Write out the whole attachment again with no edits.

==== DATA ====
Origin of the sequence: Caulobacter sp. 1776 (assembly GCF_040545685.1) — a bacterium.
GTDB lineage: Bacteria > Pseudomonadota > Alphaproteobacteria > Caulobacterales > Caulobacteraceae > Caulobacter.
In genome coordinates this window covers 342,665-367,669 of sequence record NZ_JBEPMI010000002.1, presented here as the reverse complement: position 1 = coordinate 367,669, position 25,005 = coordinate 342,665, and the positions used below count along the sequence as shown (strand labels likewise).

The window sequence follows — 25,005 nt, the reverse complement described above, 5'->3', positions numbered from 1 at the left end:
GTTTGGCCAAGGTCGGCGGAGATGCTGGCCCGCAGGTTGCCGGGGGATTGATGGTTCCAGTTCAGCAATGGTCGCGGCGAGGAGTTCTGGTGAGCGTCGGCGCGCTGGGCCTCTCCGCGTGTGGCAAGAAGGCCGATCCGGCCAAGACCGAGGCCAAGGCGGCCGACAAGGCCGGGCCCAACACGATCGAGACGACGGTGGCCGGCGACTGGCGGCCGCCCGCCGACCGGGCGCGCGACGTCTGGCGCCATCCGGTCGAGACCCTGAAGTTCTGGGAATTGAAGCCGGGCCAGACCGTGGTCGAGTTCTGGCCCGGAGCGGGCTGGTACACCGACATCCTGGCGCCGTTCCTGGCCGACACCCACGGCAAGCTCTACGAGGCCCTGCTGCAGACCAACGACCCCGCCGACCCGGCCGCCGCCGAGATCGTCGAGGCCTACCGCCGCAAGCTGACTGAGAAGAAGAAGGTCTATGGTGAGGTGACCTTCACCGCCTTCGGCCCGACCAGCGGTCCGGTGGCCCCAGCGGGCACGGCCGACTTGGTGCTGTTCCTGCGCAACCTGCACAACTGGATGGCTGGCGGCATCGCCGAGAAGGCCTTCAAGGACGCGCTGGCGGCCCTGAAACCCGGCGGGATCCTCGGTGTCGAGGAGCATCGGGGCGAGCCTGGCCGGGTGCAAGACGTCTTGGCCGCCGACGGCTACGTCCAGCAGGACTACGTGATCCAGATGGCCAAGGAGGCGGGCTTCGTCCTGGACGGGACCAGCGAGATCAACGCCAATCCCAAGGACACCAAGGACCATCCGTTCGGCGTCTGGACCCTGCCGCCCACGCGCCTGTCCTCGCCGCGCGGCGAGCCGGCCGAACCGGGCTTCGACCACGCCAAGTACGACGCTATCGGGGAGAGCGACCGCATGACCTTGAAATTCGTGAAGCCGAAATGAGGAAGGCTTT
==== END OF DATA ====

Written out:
Origin of the sequence: Caulobacter sp. 1776 (assembly GCF_040545685.1) — a bacterium.
GTDB lineage: Bacteria > Pseudomonadota > Alphaproteobacteria > Caulobacterales > Caulobacteraceae > Caulobacter.
In genome coordinates this window covers 342,665-367,669 of sequence record NZ_JBEPMI010000002.1, presented here as the reverse complement: position 1 = coordinate 367,669, position 25,005 = coordinate 342,665, and the positions used below count along the sequence as shown (strand labels likewise).

The window sequence follows — 25,005 nt, the reverse complement described above, 5'->3', positions numbered from 1 at the left end:
GTTTGGCCAAGGTCGGCGGAGATGCTGGCCCGCAGGTTGCCGGGGGATTGATGGTTCCAGTTCAGCAATGGTCGCGGCGAGGAGTTCTGGTGAGCGTCGGCGCGCTGGGCCTCTCCGCGTGTGGCAAGAAGGCCGATCCGGCCAAGACCGAGGCCAAGGCGGCCGACAAGGCCGGGCCCAACACGATCGAGACGACGGTGGCCGGCGACTGGCGGCCGCCCGCCGACCGGGCGCGCGACGTCTGGCGCCATCCGGTCGAGACCCTGAAGTTCTGGGAATTGAAGCCGGGCCAGACCGTGGTCGAGTTCTGGCCCGGAGCGGGCTGGTACACCGACATCCTGGCGCCGTTCCTGGCCGACACCCACGGCAAGCTCTACGAGGCCCTGCTGCAGACCAACGACCCCGCCGACCCGGCCGCCGCCGAGATCGTCGAGGCCTACCGCCGCAAGCTGACTGAGAAGAAGAAGGTCTATGGTGAGGTGACCTTCACCGCCTTCGGCCCGACCAGCGGTCCGGTGGCCCCAGCGGGCACGGCCGACTTGGTGCTGTTCCTGCGCAACCTGCACAACTGGATGGCTGGCGGCATCGCCGAGAAGGCCTTCAAGGACGCGCTGGCGGCCCTGAAACCCGGCGGGATCCTCGGTGTCGAGGAGCATCGGGGCGAGCCTGGCCGGGTGCAAGACGTCTTGGCCGCCGACGGCTACGTCCAGCAGGACTACGTGATCCAGATGGCCAAGGAGGCGGGCTTCGTCCTGGACGGGACCAGCGAGATCAACGCCAATCCCAAGGACACCAAGGACCATCCGTTCGGCGTCTGGACCCTGCCGCCCACGCGCCTGTCCTCGCCGCGCGGCGAGCCGGCCGAACCGGGCTTCGACCACGCCAAGTACGACGCTATCGGGGAGAGCGACCGCATGACCTTGAAATTCGTGAAGCCGAAATGAGGAAGGCTTT